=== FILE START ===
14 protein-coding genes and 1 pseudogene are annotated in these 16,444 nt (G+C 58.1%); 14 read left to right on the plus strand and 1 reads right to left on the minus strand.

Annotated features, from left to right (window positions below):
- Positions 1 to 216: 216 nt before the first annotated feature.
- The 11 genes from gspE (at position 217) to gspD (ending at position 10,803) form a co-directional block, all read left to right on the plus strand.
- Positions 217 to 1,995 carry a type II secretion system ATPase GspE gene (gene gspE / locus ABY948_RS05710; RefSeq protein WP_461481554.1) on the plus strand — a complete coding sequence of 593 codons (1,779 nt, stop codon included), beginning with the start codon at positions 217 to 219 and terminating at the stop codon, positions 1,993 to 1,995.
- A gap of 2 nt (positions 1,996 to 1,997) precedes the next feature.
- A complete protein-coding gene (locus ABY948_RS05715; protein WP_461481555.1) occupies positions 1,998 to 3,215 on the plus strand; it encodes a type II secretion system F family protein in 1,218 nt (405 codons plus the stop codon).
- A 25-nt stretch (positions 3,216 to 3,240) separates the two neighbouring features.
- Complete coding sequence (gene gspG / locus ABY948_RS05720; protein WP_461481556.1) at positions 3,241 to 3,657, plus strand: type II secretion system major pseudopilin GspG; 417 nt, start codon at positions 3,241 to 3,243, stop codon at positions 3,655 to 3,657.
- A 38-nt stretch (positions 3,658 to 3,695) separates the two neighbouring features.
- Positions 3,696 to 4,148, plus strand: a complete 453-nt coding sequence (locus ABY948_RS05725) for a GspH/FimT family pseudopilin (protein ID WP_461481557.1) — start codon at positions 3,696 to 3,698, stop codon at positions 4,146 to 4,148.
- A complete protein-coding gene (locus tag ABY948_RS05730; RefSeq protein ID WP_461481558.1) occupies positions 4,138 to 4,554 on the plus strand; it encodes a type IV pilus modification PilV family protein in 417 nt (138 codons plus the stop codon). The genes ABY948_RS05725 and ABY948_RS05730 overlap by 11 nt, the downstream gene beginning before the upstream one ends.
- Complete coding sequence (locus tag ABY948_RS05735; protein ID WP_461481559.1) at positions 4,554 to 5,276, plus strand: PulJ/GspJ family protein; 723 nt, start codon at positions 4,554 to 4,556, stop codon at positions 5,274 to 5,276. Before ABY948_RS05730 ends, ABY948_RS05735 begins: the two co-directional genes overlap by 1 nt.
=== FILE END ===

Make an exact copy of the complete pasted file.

14 protein-coding genes and 1 pseudogene are annotated in these 16,444 nt (G+C 58.1%); 14 read left to right on the plus strand and 1 reads right to left on the minus strand.

Annotated features, from left to right (window positions below):
- Positions 1 to 216: 216 nt before the first annotated feature.
- The 11 genes from gspE (at position 217) to gspD (ending at position 10,803) form a co-directional block, all read left to right on the plus strand.
- Positions 217 to 1,995 carry a type II secretion system ATPase GspE gene (gene gspE / locus ABY948_RS05710; RefSeq protein WP_461481554.1) on the plus strand — a complete coding sequence of 593 codons (1,779 nt, stop codon included), beginning with the start codon at positions 217 to 219 and terminating at the stop codon, positions 1,993 to 1,995.
- A gap of 2 nt (positions 1,996 to 1,997) precedes the next feature.
- A complete protein-coding gene (locus ABY948_RS05715; protein WP_461481555.1) occupies positions 1,998 to 3,215 on the plus strand; it encodes a type II secretion system F family protein in 1,218 nt (405 codons plus the stop codon).
- A 25-nt stretch (positions 3,216 to 3,240) separates the two neighbouring features.
- Complete coding sequence (gene gspG / locus ABY948_RS05720; protein WP_461481556.1) at positions 3,241 to 3,657, plus strand: type II secretion system major pseudopilin GspG; 417 nt, start codon at positions 3,241 to 3,243, stop codon at positions 3,655 to 3,657.
- A 38-nt stretch (positions 3,658 to 3,695) separates the two neighbouring features.
- Positions 3,696 to 4,148, plus strand: a complete 453-nt coding sequence (locus ABY948_RS05725) for a GspH/FimT family pseudopilin (protein ID WP_461481557.1) — start codon at positions 3,696 to 3,698, stop codon at positions 4,146 to 4,148.
- A complete protein-coding gene (locus tag ABY948_RS05730; RefSeq protein ID WP_461481558.1) occupies positions 4,138 to 4,554 on the plus strand; it encodes a type IV pilus modification PilV family protein in 417 nt (138 codons plus the stop codon). The genes ABY948_RS05725 and ABY948_RS05730 overlap by 11 nt, the downstream gene beginning before the upstream one ends.
- Complete coding sequence (locus tag ABY948_RS05735; protein ID WP_461481559.1) at positions 4,554 to 5,276, plus strand: PulJ/GspJ family protein; 723 nt, start codon at positions 4,554 to 4,556, stop codon at positions 5,274 to 5,276. Before ABY948_RS05730 ends, ABY948_RS05735 begins: the two co-directional genes overlap by 1 nt.